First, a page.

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Hard-Right Pro-Israel Partisans Should Stop Deluding Themselves About Trump

He’s pushed for Israeli-Palestinian peace, waived Iran sanctions, pressured Israel on settlements, and refused to move the U.S. embassy to Jerusalem. What will it take for Trump’s hardline pro-Israel backers to criticize him?

Yair Rosenberg
May 26, 2017
Gali Tibbon/AFP/Getty Images
Donald Trump at Yad Vashem in Jerusalem, May 23, 2017.Gali Tibbon/AFP/Getty Images
Gali Tibbon/AFP/Getty Images
Donald Trump at Yad Vashem in Jerusalem, May 23, 2017.Gali Tibbon/AFP/Getty Images

This past week, Donald Trump made his first official visit to Israel, where he largely followed the same script of previous presidents. He met with both Israeli and Palestinian leaders, hailed America’s unshakable bond with its most cherished ally, warned that Iran would not be allowed to acquire a nuclear weapon, and promised a renewed push for peace in the Middle East. Though Trump became the first sitting U.S. president to visit the Western Wall, he pointedly refused to allow Israeli officials to accompany him, lest the gesture be interpreted as recognition of Israeli sovereignty prior to peace negotiations.

This largely conventional affair left some of Trump’s right-wing pro-Israel supporters scrounging for evidence of any sort of substantial policy shift on the administration’s part. They thought they found it in the subtitle of a livestream. On Monday, Trump and Netanyahu issued a joint statement to the press, and the event was carried on the White House’s YouTube channel, which located the meeting in “Jerusalem, Israel.”

Some right-wing outlets were quick to hail this simple subtitle as the Trump Administration recognizing Israel’s authority in Jerusalem. “Trump Admin Declares Jerusalem Part of Israel in Major Policy Shift,” proclaimed the Washington Free Beacon, citing anonymous White House sources to support the contention that the livestream line was “part of an effort to normalize this language.” This seemed like a lot to hang on what might merely be the incompetent effort of an intern, especially as previous administrations had used similar language without shifting their policy, as Noah Pollak, head of the hawkish Emergency Committee for Israel, pointed out. But many of Trump’s pro-Israel backers went with it.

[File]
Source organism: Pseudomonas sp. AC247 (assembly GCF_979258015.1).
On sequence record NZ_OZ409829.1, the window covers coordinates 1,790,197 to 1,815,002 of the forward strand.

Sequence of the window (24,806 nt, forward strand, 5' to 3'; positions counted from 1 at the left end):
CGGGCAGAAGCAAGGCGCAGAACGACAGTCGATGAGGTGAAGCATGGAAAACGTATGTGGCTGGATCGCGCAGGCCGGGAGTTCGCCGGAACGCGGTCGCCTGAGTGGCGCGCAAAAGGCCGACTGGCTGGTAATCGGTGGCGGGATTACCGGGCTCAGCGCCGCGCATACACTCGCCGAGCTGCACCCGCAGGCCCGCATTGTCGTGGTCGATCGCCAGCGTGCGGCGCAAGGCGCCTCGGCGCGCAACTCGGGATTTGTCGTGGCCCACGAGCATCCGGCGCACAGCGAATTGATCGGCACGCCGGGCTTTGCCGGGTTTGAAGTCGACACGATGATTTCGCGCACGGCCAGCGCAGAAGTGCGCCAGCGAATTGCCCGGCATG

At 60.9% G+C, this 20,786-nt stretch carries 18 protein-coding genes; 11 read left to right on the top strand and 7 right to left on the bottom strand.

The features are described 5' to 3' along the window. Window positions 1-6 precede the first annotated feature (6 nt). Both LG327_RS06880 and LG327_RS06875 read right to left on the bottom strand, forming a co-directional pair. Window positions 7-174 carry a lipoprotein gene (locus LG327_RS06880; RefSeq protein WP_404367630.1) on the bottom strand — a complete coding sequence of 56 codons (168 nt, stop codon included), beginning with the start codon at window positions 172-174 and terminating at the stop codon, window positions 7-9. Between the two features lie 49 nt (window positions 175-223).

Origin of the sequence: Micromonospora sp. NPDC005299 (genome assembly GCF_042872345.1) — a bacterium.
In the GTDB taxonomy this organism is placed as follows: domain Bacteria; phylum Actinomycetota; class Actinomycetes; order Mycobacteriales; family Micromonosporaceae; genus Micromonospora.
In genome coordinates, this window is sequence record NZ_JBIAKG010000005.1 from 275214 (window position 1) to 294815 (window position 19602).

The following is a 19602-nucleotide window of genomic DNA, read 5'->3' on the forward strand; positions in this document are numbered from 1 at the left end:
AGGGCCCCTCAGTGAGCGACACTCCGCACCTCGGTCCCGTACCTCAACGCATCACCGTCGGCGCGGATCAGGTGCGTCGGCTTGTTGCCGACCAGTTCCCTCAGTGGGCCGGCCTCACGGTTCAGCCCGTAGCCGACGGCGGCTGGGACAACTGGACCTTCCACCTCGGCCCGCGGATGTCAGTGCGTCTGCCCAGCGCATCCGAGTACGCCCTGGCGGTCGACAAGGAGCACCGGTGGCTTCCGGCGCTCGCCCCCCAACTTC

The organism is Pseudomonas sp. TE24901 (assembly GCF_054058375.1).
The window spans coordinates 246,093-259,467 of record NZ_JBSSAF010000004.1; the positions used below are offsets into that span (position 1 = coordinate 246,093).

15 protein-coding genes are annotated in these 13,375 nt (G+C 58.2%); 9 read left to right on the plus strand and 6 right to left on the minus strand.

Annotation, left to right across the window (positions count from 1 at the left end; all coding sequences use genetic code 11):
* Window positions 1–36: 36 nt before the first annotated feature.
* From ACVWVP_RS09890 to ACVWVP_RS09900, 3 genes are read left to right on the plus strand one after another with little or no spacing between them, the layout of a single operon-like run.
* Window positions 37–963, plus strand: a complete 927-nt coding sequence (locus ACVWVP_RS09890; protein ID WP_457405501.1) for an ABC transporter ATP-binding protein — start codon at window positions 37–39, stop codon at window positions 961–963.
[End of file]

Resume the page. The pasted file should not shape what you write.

Unfortunately for them, when Trump spoke the next day at the Israel Museum, this is what the livestream said:

The impulse on the part of hard-right pro-Israel partisans, both inside the administration and out, to grasp at this straw is understandable. Many of them expected Trump’s election to augur a sea change in U.S. policy towards Israel, the two-state solution, settlements, Iran, and much else. Some of these activists, long shunned by the mainstream pro-two-states Jewish establishment, loudly proclaimed victory when Trump won.

But instead of following the hard-right script, Trump has repeatedly declared his intention to forge “the ultimate deal” between the Israelis and the Palestinians, refused to move the U.S. embassy from Tel Aviv to Jerusalem, pressed Israel to hold back on settlements, signed more sanctions waivers for the Iran deal, and generally followed in the footsteps of the bipartisan Israel consensus in Washington. His policies are part George W. Bush, part Barack Obama, and no part Naftali Bennett.

Tellingly, J Street, the liberal Zionist lobby that has been sharply critical of Trump and ran a campaign to block his Israel ambassador, released a gently supportive statement in the wake of the president’s speech at the Israel Museum, where he outlined his hopes for peace. Supporters of a more dovish policy line in Israel don’t need to overread livestreams when they have the president’s own words and actions in their corner.

The question now becomes: What does Trump have to do for any of the hard-right pro-Israel groups that backed him—from the Iron Dome Alliance to the Zionist Organization of America—to criticize his Israel policies? How long will this free pass last? As New York Times opinion staff editor (and former Tablet politics editor) Bari Weiss put it on Wednesday, “There are plenty of people who might make an argument in favor of Mr. Trump’s decision to maintain all the essential features of the policy status quo that he inherited from Mr. Obama. But based on this visit, Mr. Trump’s right-wing pro-Israel supporters aren’t—or shouldn’t be—among them.”

Yair Rosenberg is a senior writer at Tablet. Subscribe to his newsletter, listen to his music, and follow him on Twitter and Facebook.